HB1381, introduced by state Rep. Luke Simons (R-Dickinson) and passed by the House earlier this month on a 66-26 vote, would ban any gun buyback program sanctioned or funded by the government in North Dakota.
Private organizations could still do a buyback event, but no event sponsored by the government and/or funded by taxpayer dollars would be allowed.
This bill has garnered some national attention, as my colleague Patrick Springer pointed out in a recent report.
Mike Weiss, a blogger who claims to be interested in both sides of the gun debate (your mileage on that claim may vary), called Simons’ bill “the single dumbest piece of legislation enacted anywhere in the United States.”
The bill hasn’t actually been enacted yet – it needs to be approved by the state Senate yet, and also signed by Governor Doug Burgum – and Weiss’ argument in favor of buyback programs leaves much to be desired.
The study is flawed, Weisser argued in a Feb. 21 blog post, because the success of gun buyback programs should be measured by the number of guns they take off the street. He touts a gun buyback program that started in Worcester, Mass., and has spread to five states that he credits with taking many guns off the street over the past 18 years.
This argument holds that gun buyback programs work because they buy up a lot of guns.
Which makes the programs a sort of self-licking ice cream cone, I suppose?
The point of gun buyback programs is to reduce crime and violence. If we can’t demonstrate that the programs accomplish this, then all they are accomplishing is the expenditure of lots and lots of money buying and destroying guns.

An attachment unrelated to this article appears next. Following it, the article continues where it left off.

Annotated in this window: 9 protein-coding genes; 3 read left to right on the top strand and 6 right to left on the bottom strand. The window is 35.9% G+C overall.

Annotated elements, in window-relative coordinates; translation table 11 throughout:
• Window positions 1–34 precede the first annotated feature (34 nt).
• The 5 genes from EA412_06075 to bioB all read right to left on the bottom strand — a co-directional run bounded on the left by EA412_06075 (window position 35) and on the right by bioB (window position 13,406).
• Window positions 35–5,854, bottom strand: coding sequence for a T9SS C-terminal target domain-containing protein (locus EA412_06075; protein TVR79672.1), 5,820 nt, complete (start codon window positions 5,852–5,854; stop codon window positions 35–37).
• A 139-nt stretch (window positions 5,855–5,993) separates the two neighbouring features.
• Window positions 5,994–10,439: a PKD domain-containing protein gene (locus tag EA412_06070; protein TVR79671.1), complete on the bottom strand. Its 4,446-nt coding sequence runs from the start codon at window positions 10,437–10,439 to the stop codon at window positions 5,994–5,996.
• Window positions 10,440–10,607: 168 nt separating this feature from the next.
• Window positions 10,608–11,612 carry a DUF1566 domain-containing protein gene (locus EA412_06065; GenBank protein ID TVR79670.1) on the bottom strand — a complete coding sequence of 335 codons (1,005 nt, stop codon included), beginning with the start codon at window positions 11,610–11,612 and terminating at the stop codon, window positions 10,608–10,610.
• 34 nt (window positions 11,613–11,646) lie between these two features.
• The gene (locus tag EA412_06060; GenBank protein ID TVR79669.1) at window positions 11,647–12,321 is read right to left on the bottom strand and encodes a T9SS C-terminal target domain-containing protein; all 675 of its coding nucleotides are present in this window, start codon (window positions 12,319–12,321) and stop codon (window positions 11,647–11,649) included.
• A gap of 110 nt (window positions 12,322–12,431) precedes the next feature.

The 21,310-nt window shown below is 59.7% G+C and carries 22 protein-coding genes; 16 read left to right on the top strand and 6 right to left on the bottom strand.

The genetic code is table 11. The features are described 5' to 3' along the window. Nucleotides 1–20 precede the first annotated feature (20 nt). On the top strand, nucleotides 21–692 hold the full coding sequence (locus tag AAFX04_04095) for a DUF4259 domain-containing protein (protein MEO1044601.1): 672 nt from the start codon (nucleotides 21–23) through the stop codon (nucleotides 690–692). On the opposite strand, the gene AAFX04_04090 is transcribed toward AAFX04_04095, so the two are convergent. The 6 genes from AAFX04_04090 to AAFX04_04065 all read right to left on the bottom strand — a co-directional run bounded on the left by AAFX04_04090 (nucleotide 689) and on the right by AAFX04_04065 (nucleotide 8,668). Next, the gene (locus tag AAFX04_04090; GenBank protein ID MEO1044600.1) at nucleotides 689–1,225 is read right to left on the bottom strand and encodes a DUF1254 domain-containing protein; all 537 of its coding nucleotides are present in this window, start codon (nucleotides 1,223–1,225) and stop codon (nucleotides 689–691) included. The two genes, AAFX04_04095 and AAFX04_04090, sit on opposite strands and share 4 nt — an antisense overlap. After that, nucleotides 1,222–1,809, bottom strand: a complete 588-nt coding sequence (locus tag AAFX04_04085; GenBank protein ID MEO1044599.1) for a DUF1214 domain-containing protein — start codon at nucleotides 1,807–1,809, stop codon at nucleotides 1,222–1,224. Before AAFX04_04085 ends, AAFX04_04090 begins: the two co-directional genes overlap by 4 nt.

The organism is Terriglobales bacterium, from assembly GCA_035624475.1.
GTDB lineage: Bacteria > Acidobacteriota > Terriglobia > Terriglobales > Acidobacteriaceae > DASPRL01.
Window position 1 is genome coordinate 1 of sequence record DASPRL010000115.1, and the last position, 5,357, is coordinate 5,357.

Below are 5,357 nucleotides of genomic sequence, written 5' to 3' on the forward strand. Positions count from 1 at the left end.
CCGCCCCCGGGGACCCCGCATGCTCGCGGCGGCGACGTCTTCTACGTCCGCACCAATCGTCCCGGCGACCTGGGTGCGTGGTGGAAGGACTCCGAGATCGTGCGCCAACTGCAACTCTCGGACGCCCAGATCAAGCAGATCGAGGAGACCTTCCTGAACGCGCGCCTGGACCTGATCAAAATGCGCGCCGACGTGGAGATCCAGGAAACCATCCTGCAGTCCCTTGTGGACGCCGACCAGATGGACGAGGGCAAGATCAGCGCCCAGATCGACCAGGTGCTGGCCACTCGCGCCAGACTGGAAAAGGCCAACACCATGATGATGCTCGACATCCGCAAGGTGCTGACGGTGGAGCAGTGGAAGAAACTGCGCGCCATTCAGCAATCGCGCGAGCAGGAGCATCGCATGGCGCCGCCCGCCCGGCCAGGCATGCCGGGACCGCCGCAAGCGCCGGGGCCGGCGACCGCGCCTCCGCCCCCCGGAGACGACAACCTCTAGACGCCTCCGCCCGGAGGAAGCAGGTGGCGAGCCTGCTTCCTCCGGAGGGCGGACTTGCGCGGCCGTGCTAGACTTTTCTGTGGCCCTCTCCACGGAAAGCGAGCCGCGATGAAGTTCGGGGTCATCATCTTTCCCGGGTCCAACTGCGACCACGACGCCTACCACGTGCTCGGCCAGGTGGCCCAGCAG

What’s the point of that?
Again per Springer, New York Times columnist Nicholas Kristof also called Simons’ bill dumb (it’s almost like these people were working off the same talking points memo or something), but also failed to come up with any data suggesting the buyback programs accomplish anything other than the buy up of a lot of guns:
Nicholas Kristof, a columnist for The New York Times, also criticized the proposed North Dakota ban of state and local government-sponsored gun buybacks, which he called possibly the “dumbest bit of legislation so far this year.”
Kristof acknowledged that the effectiveness of gun buyback programs is controversial. “In fact,” he wrote, “we don’t really know whether gun buybacks are a cost-effective way to reduce gun crimes, but there is some logic to the idea that if fewer unwanted guns are lying around, there will be fewer murders, accidents and suicides.”
Kristof – a Pulitzer Prize winner – is basing his argument in favor of the efficacy of this policy on his feeling that it should work.
Whether or not it actually does, as measured by real-world data, apparently doesn’t matter.
A lot of times in politics we see one faction or another take a position not so much because they consider it a good position but because it annoys the opposition.
I suspect the defense of gun buy back programs, at least as articulated by these two, is an example of that.